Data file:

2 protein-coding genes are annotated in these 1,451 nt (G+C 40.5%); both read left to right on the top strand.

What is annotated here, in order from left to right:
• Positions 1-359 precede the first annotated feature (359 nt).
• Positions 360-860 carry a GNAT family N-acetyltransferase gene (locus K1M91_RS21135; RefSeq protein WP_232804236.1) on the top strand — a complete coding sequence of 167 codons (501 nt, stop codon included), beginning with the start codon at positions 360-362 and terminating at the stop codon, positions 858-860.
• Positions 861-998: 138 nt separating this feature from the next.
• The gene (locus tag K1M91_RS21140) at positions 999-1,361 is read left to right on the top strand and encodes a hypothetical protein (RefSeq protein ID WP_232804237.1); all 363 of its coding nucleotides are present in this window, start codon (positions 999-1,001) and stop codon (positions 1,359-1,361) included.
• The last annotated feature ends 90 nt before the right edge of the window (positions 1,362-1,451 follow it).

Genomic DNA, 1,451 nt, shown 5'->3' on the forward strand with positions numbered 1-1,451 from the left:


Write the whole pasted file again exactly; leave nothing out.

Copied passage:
2 protein-coding genes are annotated in these 1,451 nt (G+C 40.5%); both read left to right on the top strand.

What is annotated here, in order from left to right:
• Positions 1-359 precede the first annotated feature (359 nt).
• Positions 360-860 carry a GNAT family N-acetyltransferase gene (locus K1M91_RS21135; RefSeq protein WP_232804236.1) on the top strand — a complete coding sequence of 167 codons (501 nt, stop codon included), beginning with the start codon at positions 360-362 and terminating at the stop codon, positions 858-860.
• Positions 861-998: 138 nt separating this feature from the next.
• The gene (locus tag K1M91_RS21140) at positions 999-1,361 is read left to right on the top strand and encodes a hypothetical protein (RefSeq protein ID WP_232804237.1); all 363 of its coding nucleotides are present in this window, start codon (positions 999-1,001) and stop codon (positions 1,359-1,361) included.
• The last annotated feature ends 90 nt before the right edge of the window (positions 1,362-1,451 follow it).

Genomic DNA, 1,451 nt, shown 5'->3' on the forward strand with positions numbered 1-1,451 from the left: